Proposed Tax Reform Affects Individual Donors
On June 18, 1987 the Hon. Michael Wilson, Minister of Finance, tabled his long-awaited Tax Reform Package in the House of Commons. For many years, a substantial segment of the charitable community has lobbied the government for tax credits for charitable donations instead of the tax exemption provided under the present system. The reformers have won out and the White Paper of Tax Reform proposes to introduce a credit against tax for charitable contributions in place of the present system where charitable contributions are deducted before tax is computed.
The proposal, which applies only to individual and not corporate taxpayers (who will retain their present deductions), is that the present deduction be converted to a two-tier credit of 17 per cent of annual contributions up to $250 and 29 per cent for the portion of contributions over $50. According to the White Paper, this will maintain a substantial incentive for charitable giving and at the same time increase fairness by basing tax assistance on the amount given, regardless of the income level of the donor.
As a general rule, the deduction system favours high-income taxpayers while a credit system favours lower-income taxpayers. This is because a donor whose marginal tax rate is 50 per cent saves, in effect, 50 per cent of every dollar given to charity while a taxpayer whose marginal tax rate is only 25 per cent saves only 25 per cent of each dollar given to charity. Under the present deduction system, a $100 donation costs a taxpayer with a marginal rate of 50 per cent, $50 and the taxpayer whose marginal rate is 25 per cent, $75.
At first blush, the conversion of deductions into credits appears to be fair and to maintain the incentive for charitable giving. Because of the general lowering of tax rates proposed by the White Paper, however, it may be questionable whether the high-income taxpayer will have the same incentive to make charitable donations under the proposed system as at present. When the top marginal rate of tax was 60 per cent high-income taxpayers who gave one dollar to charity saved 60 cents in tax and therefore the donation only cost 40 cents. If the marginal rate of tax is reduced to 40 per cent, however, when a donor gives one dollar to charity, the tax saved will be approximately 40 cent and the donation will cost the donor 60 cents.
A strong argument can be made that as a general rule, “small donors” are not motivated by tax savings when they give to charity. Donors who give modest amounts give such amounts because they wish to do so and not because they will save tax. On the other hand, in the past, donors in high income-tax brackets have had a strong incentive to make donations to charities in order to save tax. In our experience, while donations may not be totally tax motivated, the tax savings have provided a strong incentive for many donors to make substantial donations.It will be unfortunate if, in the interest of fairness, the conversion of the present deduction for charitable contributions into credits provides less incentive for large donors to make charitable contributions.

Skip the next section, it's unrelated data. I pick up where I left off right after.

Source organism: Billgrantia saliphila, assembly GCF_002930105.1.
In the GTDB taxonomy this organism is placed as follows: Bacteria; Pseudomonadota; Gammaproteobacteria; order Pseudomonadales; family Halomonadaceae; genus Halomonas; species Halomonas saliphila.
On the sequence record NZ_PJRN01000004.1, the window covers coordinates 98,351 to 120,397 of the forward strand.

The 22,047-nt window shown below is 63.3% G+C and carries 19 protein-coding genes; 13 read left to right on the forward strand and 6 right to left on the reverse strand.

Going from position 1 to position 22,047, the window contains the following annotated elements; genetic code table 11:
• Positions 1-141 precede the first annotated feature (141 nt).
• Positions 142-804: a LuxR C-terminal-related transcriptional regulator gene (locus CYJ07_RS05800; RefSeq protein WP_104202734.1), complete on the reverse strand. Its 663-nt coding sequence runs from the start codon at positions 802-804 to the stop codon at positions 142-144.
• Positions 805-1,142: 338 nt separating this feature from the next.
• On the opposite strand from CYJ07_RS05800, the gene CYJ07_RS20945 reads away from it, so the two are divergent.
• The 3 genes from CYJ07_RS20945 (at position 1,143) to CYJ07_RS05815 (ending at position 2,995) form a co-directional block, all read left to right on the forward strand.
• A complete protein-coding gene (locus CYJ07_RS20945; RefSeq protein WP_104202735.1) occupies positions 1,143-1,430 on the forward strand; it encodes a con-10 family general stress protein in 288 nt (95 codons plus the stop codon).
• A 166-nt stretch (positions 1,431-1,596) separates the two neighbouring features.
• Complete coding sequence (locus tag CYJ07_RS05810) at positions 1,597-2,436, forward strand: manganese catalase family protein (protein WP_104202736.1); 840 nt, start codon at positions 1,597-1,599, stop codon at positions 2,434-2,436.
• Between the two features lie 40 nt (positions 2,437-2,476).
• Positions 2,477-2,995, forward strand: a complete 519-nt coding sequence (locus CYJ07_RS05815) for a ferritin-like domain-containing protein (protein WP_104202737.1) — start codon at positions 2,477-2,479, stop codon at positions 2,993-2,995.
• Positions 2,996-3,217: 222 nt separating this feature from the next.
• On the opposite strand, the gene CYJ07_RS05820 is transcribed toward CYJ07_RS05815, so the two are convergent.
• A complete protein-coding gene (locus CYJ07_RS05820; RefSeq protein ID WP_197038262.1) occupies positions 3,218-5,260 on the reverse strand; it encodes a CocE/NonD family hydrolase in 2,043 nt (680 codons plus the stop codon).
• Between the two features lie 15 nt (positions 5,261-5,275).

Another concern evoked by the proposed reform is that it will be easy for the government to increase tax rates without increasing the rate of the credit once tax reform is in place. This would mean that the level of tax saving would be frozen, while the tax imposed could increase.
Some of these concerns were expressed in an editorial in the Toronto Star on Monday, June 22, 1987. In the article, the writer expresses doubt that the incentive to large donors will be maintained under the proposed system. In Toronto, a donor who gave the United Way $1,500 last year says, not entirely in jest, that he’ll give the equivalent amount-$800-after tax reform. If everyone does that, the writer feels the new system spells financial doom for the voluntary agencies and asks, “Will they have to turn to the government to make up the shortfall? Is that what Wilson wants?” The editorial goes on to propose that a tax credit be provided at the rate of 40 per cent for donations up to $500 and 50 per cent for donations above $500. If this were done, the writer states, “Then everyone would have an incentive to give more and the charities could market their fund drives the way political parties do.”
In our view, the voluntary sector has had its crack at having the charitable deduction section of the Income Tax Act reformed.It has made strong representations to the Department ofFinance over the years advocating credit systems. When the rates were 60 per cent, the advocates for reform proposed a credit of 50 per cent of donations made as a credit against tax payable.This would have provided an incentive to taxpayers to make charitable donations. When the top marginal rate of tax dropped to 50 per cent, such a credit would have had the same effect as the exemption for taxpayers in the high tax bracket. While the new credit system will maintain the status quo, the incentive originally proposed is not there. However, it seems, unless a strong opposition is mounted, the proposal will be enacted into law.
McCarthy & McCarthy, Barristers and Solicitors
LAURENCE C. MURRAY
Thome, Ernst & Whinney, Chartered Accountants